The Dallas Cowboys franchise is in the middle of a run of mediocrity that was gone on for decade and a half. They are 136-136 since the start of the 1997 season. They only have two playoff wins in that span. They just finished 8-8 for the third straight season. The players have changed. The coaches have changed. The only thing that has not changed is the owner and general manager.
Cowboy fans have complained for years about the draft picks and free agent signings. At times, they have also complained about who the coaches are. They have had many complaints and pointed the blame at many different people. When you look at the structure of the Cowboys however, every complaint can in some way be traced back to one man: Jerry Jones.
The coaching moves of the past few days are the most recent in a long line of questionable Jones decisions. It also brings up one of the biggest problems I see with the Cowboys organization — loyalty.
Jones has been accused of being too loyal in the past mainly by giving new contracts to players who are past their prime. This week, his loyalty carried over to the coaching staff. He hired two new coaches, but decided not to fire any coaches. The result of his loyalty is an overcrowded coaching staff and confusion about each coach’s role. Loyalty is a good trait, but football is a business and sometimes you have to make difficult decisions.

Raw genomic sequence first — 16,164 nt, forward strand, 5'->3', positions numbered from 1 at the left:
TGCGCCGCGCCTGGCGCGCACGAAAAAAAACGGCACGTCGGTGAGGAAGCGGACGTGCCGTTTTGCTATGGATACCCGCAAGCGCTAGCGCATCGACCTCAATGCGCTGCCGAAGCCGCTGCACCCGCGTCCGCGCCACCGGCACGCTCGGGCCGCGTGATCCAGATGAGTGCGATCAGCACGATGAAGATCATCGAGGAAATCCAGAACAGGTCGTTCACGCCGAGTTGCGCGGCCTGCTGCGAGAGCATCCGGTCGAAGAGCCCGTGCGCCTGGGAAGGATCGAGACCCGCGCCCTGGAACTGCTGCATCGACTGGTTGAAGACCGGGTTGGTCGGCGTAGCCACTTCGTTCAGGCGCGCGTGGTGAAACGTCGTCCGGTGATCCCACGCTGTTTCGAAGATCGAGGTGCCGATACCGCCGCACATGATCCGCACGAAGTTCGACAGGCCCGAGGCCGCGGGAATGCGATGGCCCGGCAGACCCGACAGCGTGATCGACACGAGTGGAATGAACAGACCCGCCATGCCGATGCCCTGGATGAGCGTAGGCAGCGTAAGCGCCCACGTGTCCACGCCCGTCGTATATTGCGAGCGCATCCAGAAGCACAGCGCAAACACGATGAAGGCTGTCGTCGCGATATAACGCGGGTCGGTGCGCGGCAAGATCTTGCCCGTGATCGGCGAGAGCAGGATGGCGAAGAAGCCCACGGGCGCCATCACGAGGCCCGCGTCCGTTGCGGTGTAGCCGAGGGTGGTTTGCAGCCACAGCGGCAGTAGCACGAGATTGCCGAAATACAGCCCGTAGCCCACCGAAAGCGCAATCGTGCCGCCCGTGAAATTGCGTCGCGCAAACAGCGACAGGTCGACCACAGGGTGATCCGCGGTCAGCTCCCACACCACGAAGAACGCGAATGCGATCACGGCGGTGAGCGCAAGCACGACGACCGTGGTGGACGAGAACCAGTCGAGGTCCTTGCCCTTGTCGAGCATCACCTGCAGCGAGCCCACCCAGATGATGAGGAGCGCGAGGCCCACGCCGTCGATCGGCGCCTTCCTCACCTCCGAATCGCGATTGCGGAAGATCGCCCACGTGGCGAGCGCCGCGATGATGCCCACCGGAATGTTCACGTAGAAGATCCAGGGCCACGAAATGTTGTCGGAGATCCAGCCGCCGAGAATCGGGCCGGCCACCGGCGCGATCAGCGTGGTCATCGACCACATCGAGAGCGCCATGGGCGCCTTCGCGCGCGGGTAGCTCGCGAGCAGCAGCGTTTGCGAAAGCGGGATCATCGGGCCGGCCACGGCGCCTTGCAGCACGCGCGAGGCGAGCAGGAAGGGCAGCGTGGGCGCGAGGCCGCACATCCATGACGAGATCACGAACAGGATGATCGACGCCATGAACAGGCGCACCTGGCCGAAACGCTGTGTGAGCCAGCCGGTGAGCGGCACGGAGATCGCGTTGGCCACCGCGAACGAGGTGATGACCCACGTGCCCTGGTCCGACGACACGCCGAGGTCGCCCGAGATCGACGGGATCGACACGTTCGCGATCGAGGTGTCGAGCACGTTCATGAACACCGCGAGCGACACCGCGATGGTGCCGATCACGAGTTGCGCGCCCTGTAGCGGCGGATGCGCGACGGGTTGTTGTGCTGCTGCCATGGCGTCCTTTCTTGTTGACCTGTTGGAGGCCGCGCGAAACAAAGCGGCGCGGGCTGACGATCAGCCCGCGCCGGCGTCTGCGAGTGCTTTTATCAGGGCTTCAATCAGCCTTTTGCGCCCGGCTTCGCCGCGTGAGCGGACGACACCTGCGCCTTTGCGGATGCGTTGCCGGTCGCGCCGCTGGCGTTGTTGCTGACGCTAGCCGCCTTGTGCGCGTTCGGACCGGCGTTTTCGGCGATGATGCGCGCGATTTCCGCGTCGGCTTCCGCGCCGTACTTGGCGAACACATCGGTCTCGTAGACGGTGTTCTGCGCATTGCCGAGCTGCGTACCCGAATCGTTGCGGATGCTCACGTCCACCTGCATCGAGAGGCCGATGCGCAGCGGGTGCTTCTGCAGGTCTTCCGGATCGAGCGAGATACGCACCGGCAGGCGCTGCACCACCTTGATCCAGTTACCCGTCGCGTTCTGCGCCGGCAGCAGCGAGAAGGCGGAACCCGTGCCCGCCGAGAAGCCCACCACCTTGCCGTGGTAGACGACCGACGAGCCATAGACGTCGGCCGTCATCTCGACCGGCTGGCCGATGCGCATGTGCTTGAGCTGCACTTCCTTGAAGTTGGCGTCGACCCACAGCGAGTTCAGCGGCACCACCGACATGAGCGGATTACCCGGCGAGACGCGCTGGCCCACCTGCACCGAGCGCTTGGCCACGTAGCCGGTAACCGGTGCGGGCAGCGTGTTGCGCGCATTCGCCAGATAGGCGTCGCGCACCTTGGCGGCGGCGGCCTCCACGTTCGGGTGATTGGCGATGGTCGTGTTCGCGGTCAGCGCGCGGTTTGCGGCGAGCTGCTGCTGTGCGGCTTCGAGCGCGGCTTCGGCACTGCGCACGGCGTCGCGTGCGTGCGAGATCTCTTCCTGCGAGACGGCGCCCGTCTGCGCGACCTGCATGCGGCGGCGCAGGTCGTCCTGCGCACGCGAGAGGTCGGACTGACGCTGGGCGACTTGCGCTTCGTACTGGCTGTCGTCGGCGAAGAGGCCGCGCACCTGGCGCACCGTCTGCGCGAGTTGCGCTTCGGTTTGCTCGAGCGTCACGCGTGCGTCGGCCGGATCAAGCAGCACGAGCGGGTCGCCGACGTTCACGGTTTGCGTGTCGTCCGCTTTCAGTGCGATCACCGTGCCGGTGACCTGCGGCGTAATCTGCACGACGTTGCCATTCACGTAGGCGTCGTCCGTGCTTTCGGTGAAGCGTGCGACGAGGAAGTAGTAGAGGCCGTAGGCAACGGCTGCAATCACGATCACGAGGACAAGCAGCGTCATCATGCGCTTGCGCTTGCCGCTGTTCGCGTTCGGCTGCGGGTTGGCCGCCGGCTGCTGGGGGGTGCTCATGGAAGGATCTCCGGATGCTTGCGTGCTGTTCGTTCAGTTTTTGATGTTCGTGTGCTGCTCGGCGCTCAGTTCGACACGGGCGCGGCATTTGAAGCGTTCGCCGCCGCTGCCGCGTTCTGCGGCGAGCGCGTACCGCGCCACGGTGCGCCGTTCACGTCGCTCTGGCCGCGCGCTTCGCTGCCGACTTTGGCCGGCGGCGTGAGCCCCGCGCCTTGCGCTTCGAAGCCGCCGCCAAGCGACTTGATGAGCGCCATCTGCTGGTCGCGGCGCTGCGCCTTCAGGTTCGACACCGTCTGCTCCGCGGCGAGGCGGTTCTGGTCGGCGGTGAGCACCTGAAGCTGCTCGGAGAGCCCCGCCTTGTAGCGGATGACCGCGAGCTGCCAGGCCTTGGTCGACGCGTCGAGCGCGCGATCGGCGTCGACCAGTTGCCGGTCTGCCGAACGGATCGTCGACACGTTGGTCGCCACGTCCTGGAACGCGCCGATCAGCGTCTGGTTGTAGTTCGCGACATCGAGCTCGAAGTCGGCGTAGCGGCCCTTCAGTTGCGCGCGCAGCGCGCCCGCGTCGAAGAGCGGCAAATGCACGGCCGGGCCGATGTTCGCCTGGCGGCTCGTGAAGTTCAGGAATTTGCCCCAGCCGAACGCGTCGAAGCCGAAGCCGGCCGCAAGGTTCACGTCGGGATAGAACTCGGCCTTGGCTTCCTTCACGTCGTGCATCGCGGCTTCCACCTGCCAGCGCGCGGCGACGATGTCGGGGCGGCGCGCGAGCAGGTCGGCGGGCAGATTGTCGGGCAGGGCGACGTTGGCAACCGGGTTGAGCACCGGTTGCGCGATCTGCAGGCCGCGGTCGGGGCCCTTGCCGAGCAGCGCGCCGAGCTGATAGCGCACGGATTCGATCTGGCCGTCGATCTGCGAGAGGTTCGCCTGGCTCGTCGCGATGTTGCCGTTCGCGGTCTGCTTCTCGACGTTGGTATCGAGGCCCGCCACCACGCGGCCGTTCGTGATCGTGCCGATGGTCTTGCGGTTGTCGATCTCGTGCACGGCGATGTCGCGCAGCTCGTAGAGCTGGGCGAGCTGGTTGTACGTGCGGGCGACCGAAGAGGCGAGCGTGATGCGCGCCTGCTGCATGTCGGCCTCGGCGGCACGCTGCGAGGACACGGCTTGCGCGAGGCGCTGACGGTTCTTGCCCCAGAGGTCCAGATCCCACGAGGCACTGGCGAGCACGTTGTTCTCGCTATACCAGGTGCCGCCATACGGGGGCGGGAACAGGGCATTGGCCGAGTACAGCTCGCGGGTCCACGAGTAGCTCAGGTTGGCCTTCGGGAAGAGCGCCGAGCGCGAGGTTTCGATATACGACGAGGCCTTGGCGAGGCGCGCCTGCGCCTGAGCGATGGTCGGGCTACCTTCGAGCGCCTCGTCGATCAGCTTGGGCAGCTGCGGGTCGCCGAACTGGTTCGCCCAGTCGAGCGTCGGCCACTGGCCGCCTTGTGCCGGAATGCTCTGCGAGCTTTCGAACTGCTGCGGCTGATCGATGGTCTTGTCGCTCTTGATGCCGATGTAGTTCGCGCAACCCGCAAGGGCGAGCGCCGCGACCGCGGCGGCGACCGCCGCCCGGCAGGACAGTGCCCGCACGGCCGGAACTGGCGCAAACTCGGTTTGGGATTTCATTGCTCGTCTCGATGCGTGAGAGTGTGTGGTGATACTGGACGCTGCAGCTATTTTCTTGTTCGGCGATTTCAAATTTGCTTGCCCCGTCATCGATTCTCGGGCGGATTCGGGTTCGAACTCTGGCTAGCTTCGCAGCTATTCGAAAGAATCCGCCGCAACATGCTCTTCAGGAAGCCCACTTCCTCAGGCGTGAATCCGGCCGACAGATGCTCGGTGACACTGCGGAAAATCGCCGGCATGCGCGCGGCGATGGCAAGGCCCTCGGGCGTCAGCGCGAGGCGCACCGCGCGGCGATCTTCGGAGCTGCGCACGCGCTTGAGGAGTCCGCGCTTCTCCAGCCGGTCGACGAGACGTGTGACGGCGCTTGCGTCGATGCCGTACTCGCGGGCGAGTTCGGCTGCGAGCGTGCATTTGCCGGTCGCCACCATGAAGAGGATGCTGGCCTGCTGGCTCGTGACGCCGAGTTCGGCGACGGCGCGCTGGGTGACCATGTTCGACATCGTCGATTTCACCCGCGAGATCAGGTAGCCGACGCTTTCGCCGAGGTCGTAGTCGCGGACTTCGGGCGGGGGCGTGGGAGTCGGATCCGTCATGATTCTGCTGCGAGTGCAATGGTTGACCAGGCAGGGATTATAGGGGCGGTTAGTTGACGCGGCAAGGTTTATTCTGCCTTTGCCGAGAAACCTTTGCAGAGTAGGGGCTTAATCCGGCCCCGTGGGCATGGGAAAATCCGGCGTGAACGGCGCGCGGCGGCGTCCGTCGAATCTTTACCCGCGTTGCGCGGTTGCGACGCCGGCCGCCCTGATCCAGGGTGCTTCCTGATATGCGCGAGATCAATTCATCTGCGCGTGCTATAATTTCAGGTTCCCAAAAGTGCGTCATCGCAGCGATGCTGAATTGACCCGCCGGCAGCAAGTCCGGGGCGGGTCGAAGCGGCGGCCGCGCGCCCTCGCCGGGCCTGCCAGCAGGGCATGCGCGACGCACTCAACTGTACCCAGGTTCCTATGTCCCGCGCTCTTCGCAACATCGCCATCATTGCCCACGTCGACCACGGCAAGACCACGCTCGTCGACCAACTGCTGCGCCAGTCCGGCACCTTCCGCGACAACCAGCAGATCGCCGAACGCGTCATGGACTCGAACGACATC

Jones failed to make the tough decisions this week, and I believe the team will suffer because of that. When you fail to define roles within the coaching staff, chaos is sure to ensue. You have disgruntled coaches, which in turn leads to disgruntled players. It will affect the chemistry off the field, which will lead to poor play on the field.
A lot of things need to change for the Cowboys to get out of their 17-year run of mediocrity. The players need to play better, and the coaches need to coach better. Then again, the coaches have changed, and the players have changed. There is only one person that hasn’t changed in 17 years. Jones has looked at everyone else when trying to decide what’s wrong with the Cowboys. Maybe instead of looking at everyone else; he should take a look in the mirror.